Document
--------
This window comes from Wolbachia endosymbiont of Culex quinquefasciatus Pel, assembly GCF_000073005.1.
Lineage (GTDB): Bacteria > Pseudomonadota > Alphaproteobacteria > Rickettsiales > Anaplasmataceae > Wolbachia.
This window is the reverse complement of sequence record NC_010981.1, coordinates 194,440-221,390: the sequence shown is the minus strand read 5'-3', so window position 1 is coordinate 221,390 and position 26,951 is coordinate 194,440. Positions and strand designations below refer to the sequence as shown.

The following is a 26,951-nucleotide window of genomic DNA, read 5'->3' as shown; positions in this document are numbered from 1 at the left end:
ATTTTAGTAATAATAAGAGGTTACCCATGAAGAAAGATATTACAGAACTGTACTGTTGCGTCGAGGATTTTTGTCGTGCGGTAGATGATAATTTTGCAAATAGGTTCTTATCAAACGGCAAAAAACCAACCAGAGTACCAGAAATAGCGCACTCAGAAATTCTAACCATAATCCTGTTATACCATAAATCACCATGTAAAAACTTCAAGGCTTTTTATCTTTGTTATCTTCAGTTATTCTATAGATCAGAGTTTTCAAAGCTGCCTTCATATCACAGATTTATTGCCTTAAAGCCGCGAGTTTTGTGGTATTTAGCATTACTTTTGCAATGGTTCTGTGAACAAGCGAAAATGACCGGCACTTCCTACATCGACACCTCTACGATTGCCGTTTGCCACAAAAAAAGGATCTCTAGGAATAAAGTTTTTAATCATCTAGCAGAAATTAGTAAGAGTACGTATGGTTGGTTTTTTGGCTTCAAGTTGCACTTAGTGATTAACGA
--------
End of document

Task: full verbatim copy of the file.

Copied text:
This window comes from Wolbachia endosymbiont of Culex quinquefasciatus Pel, assembly GCF_000073005.1.
Lineage (GTDB): Bacteria > Pseudomonadota > Alphaproteobacteria > Rickettsiales > Anaplasmataceae > Wolbachia.
This window is the reverse complement of sequence record NC_010981.1, coordinates 194,440-221,390: the sequence shown is the minus strand read 5'-3', so window position 1 is coordinate 221,390 and position 26,951 is coordinate 194,440. Positions and strand designations below refer to the sequence as shown.

The following is a 26,951-nucleotide window of genomic DNA, read 5'->3' as shown; positions in this document are numbered from 1 at the left end:
ATTTTAGTAATAATAAGAGGTTACCCATGAAGAAAGATATTACAGAACTGTACTGTTGCGTCGAGGATTTTTGTCGTGCGGTAGATGATAATTTTGCAAATAGGTTCTTATCAAACGGCAAAAAACCAACCAGAGTACCAGAAATAGCGCACTCAGAAATTCTAACCATAATCCTGTTATACCATAAATCACCATGTAAAAACTTCAAGGCTTTTTATCTTTGTTATCTTCAGTTATTCTATAGATCAGAGTTTTCAAAGCTGCCTTCATATCACAGATTTATTGCCTTAAAGCCGCGAGTTTTGTGGTATTTAGCATTACTTTTGCAATGGTTCTGTGAACAAGCGAAAATGACCGGCACTTCCTACATCGACACCTCTACGATTGCCGTTTGCCACAAAAAAAGGATCTCTAGGAATAAAGTTTTTAATCATCTAGCAGAAATTAGTAAGAGTACGTATGGTTGGTTTTTTGGCTTCAAGTTGCACTTAGTGATTAACGA